Travel and health warnings have gone out as temperatures are predicted to hit 35C (95F) today (Wednesday), making a level 3 heatwave alert likely.
Asthma and hay fever sufferers are being warned as Met Office are forecasting a high or very-high pollen count over the coming days, with possible thunderstorms in the Midlands, southern Scotland, and northern England and Wales.
The level 3 alert - one below a national emergency - is triggered when the Met Office confirms a 90% chance of heatwave conditions.
When the alert is issued, social and healthcare services must mobilise community and voluntary support for high-risk groups and media alerts about keeping cool are issued.
Professor Paul Cosford, director for health protection and medical director at Public Health England (PHE) said: “Local authorities and the NHS should now be familiar with PHE’s Heatwave Plan, which aims to reduce health risks related to heat. Those looking after schoolchildren or pre-schoolers during the hot spell should ensure they’ve read the guidance in the plan, which includes specific advice on how to keep children safe on very hot days.
“While hot weather is enjoyable for most people and uncomfortable for some, sadly experience tells us that exposure to excessive heat can kill, with most cases of illness and death caused by heart and lung disease. Because we are not used to these very hot temperatures in England, it’s important that local plans are in place to reduce the impact of harm from very hot weather.”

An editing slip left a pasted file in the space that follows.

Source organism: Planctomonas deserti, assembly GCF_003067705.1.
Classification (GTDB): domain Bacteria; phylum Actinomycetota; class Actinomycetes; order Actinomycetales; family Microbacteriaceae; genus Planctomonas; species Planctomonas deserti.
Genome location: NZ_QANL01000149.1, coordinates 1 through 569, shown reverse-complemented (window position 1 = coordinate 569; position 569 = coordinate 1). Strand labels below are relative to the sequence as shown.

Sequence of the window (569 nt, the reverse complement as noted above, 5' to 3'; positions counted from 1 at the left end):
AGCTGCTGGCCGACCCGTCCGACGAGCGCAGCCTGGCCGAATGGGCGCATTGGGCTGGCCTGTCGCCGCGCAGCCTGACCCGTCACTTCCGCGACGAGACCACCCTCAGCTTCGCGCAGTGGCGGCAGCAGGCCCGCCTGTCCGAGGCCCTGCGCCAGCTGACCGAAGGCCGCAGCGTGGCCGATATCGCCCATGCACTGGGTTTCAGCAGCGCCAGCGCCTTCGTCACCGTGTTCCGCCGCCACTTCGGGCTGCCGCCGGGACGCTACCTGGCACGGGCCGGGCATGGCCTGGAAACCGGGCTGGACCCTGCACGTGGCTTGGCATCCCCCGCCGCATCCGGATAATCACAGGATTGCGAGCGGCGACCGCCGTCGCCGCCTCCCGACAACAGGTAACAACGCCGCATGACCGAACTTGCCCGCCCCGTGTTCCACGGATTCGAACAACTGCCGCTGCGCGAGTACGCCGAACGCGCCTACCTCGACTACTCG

Dr Angie Bone, head of extreme events at PHE, said the heat could be dangerous for older people, young children and those with serious illnesses, and urged employers to be flexible.
She said: “During very hot weather, pregnant women and people who have chronic illnesses, including cardiovascular, respiratory, renal conditions, diabetes or Parkinson’s disease, may experience discomfort if indoor temperatures are particularly hot and in using public transport.
“Employers should ensure indoor areas are kept cool and consider allowing these individuals to travel to or from their place of work during cooler, or less busy times of the day. For those working or exercising outdoors, strenuous physical exertion during the hottest part of the day should be kept to a minimum.”
The heatwave is being caused by a warm front and tropical continental air mass from Europe pushing across the country, bringing high temperatures, humidity and possibly Saharan sand.
Vicky Barber from the British Lung Foundation Helpline said: “During hot weather, the air we breathe has lower moisture levels than usual, which can have a drying effect on our airways. As a result, people with respiratory conditions such as COPD (chronic obstructive pulmonary disease) or severe asthma may find it harder to breathe, feel more tired, or find their lungs feeling heavy or tight.”
She recommended that people with lung conditions avoid going outside at midday, wear loose clothing and drink plenty of water.